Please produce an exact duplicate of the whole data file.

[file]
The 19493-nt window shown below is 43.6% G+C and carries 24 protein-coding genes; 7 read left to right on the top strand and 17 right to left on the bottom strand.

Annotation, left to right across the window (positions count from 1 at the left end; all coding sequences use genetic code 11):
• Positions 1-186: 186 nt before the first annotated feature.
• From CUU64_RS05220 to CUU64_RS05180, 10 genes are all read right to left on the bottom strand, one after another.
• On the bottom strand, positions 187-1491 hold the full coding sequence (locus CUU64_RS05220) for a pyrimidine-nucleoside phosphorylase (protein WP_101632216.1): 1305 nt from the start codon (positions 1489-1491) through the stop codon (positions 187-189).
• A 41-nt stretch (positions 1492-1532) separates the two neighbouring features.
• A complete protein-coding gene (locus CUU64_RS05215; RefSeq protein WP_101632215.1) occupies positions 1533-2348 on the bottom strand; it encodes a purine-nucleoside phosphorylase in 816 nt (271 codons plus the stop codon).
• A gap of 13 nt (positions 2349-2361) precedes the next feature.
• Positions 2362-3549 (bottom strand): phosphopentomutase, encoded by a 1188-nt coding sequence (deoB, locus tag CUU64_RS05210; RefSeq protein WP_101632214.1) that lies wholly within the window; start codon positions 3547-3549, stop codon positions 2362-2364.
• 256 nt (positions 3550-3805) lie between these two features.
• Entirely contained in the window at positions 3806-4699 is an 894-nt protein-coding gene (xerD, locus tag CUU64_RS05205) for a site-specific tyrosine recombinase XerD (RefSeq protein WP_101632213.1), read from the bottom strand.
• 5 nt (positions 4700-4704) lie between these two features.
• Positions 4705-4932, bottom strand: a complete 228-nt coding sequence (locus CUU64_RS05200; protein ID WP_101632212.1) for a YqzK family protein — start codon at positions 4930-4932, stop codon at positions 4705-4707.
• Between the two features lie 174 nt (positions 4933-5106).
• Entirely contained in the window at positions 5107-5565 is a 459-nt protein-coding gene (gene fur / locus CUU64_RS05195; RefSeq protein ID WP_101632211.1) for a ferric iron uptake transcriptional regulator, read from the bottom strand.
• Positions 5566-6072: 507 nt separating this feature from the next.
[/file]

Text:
The 19493-nt window shown below is 43.6% G+C and carries 24 protein-coding genes; 7 read left to right on the top strand and 17 right to left on the bottom strand.

Annotation, left to right across the window (positions count from 1 at the left end; all coding sequences use genetic code 11):
• Positions 1-186: 186 nt before the first annotated feature.
• From CUU64_RS05220 to CUU64_RS05180, 10 genes are all read right to left on the bottom strand, one after another.
• On the bottom strand, positions 187-1491 hold the full coding sequence (locus CUU64_RS05220) for a pyrimidine-nucleoside phosphorylase (protein WP_101632216.1): 1305 nt from the start codon (positions 1489-1491) through the stop codon (positions 187-189).
• A 41-nt stretch (positions 1492-1532) separates the two neighbouring features.
• A complete protein-coding gene (locus CUU64_RS05215; RefSeq protein WP_101632215.1) occupies positions 1533-2348 on the bottom strand; it encodes a purine-nucleoside phosphorylase in 816 nt (271 codons plus the stop codon).
• A gap of 13 nt (positions 2349-2361) precedes the next feature.
• Positions 2362-3549 (bottom strand): phosphopentomutase, encoded by a 1188-nt coding sequence (deoB, locus tag CUU64_RS05210; RefSeq protein WP_101632214.1) that lies wholly within the window; start codon positions 3547-3549, stop codon positions 2362-2364.
• 256 nt (positions 3550-3805) lie between these two features.
• Entirely contained in the window at positions 3806-4699 is an 894-nt protein-coding gene (xerD, locus tag CUU64_RS05205) for a site-specific tyrosine recombinase XerD (RefSeq protein WP_101632213.1), read from the bottom strand.
• 5 nt (positions 4700-4704) lie between these two features.
• Positions 4705-4932, bottom strand: a complete 228-nt coding sequence (locus CUU64_RS05200; protein ID WP_101632212.1) for a YqzK family protein — start codon at positions 4930-4932, stop codon at positions 4705-4707.
• Between the two features lie 174 nt (positions 4933-5106).
• Entirely contained in the window at positions 5107-5565 is a 459-nt protein-coding gene (gene fur / locus CUU64_RS05195; RefSeq protein ID WP_101632211.1) for a ferric iron uptake transcriptional regulator, read from the bottom strand.
• Positions 5566-6072: 507 nt separating this feature from the next.